Incredible shrinking method collapses structures to the nanoscale

PHOTO: A child creates a drawing on a Shrinky Dink.PlaySTOCK PHOTO/Getty Images
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This is an Inside Science story.

Researchers from MIT have come up with a new way to fabricate nanoscale structures using an innovative "shrinking" technique. The new method uses equipment many laboratories already have and is relatively straightforward, so it could make nanoscale fabrication more accessible.

Conventional nanostructure manufacturing techniques -- ones that involve direct assembly or 3D printing -- are directly limited by the precision of the machines. The new technique gets around this limitation by first creating a bigger structure inside of a gel, then shrinking the gel, which brings the structure down to one-thousandth the volume of the original.

This technique probably sounds familiar if you have ever played with Shrinky Dinks, the plastic sheets you can color and then shrink in the oven. Similar to how one can more easily fit many details in Shrinky Dink drawings before they are miniaturized, the researchers were able to more easily create delicate nanostructures by making much larger versions first. They built the structures inside of polyacrylate -- a gel commonly found in diapers -- and then used an acid to chemically shrink the whole thing to one-tenth of its original length in each of the three dimensions.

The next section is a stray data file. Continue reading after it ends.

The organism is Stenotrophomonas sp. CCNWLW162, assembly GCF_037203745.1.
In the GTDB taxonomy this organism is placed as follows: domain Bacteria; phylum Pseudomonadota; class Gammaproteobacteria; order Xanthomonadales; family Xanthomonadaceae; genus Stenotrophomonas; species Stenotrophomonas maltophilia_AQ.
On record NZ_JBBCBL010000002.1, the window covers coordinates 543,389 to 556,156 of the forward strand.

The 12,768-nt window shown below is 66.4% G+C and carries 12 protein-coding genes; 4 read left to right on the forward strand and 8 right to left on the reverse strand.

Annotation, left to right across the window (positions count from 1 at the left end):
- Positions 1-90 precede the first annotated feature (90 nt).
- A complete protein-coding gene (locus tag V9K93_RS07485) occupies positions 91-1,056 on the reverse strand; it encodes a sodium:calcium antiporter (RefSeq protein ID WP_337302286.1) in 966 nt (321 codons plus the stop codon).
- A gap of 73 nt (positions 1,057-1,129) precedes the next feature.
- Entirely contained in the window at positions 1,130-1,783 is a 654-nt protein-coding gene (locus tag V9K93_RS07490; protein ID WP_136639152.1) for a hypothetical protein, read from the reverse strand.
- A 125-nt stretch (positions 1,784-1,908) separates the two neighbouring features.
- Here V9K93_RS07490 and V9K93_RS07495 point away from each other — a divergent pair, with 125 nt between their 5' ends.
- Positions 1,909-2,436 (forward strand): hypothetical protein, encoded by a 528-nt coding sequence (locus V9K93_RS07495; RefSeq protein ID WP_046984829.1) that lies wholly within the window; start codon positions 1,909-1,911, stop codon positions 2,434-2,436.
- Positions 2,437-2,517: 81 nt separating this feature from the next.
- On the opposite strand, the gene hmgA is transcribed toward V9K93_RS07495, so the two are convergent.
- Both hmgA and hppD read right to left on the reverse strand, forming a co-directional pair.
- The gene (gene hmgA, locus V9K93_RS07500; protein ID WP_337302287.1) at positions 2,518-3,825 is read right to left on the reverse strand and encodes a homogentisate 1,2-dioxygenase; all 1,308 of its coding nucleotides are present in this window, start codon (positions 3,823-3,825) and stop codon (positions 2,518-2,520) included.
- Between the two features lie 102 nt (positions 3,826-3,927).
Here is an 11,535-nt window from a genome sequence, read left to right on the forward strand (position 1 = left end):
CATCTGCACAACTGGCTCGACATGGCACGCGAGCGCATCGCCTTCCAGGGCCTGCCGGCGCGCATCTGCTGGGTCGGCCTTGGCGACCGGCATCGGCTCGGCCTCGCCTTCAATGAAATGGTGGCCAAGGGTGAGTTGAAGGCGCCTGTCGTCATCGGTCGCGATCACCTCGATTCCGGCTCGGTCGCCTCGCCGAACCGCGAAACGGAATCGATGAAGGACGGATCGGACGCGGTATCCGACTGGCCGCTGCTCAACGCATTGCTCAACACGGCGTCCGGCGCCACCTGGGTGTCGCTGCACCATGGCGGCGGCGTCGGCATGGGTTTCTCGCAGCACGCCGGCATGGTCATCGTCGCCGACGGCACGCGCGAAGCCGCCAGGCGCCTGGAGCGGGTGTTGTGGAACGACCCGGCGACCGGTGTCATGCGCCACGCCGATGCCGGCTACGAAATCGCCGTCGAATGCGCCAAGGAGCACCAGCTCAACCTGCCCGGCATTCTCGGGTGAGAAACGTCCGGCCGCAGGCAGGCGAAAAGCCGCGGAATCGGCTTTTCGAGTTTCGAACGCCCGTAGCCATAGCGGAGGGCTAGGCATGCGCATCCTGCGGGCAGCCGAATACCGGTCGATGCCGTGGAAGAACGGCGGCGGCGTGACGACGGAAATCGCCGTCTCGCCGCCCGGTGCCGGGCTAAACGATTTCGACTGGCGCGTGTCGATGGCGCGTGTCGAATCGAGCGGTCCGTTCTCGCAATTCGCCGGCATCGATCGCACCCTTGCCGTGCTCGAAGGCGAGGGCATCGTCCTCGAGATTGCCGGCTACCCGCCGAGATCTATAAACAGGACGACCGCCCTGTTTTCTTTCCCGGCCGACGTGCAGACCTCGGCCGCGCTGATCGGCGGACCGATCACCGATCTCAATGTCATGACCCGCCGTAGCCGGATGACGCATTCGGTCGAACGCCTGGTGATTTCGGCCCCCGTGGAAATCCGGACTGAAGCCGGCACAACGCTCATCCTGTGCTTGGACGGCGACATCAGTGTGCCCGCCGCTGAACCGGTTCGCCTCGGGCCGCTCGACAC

Illustration by Abigail Malate, Inside Science/American Institute of Physics
PHOTO: Illustration depicting a coffee cup shrinking.

It is a reversed version of a recently developed technique known as expansion microscopy, in which biological samples are embedded in a gel that is then expanded, allowing researchers to discern details that were previously too small to be seen.

To test their methods, the researchers created silver wires, which retained their shape after shrinking. They also created another design that used the shrinking process itself to assemble a more complex structure. According to the researchers, the technique could be used to build nanostructures out of virtually anything, even "a piece of DNA." They published their findings online today in the journal Science.

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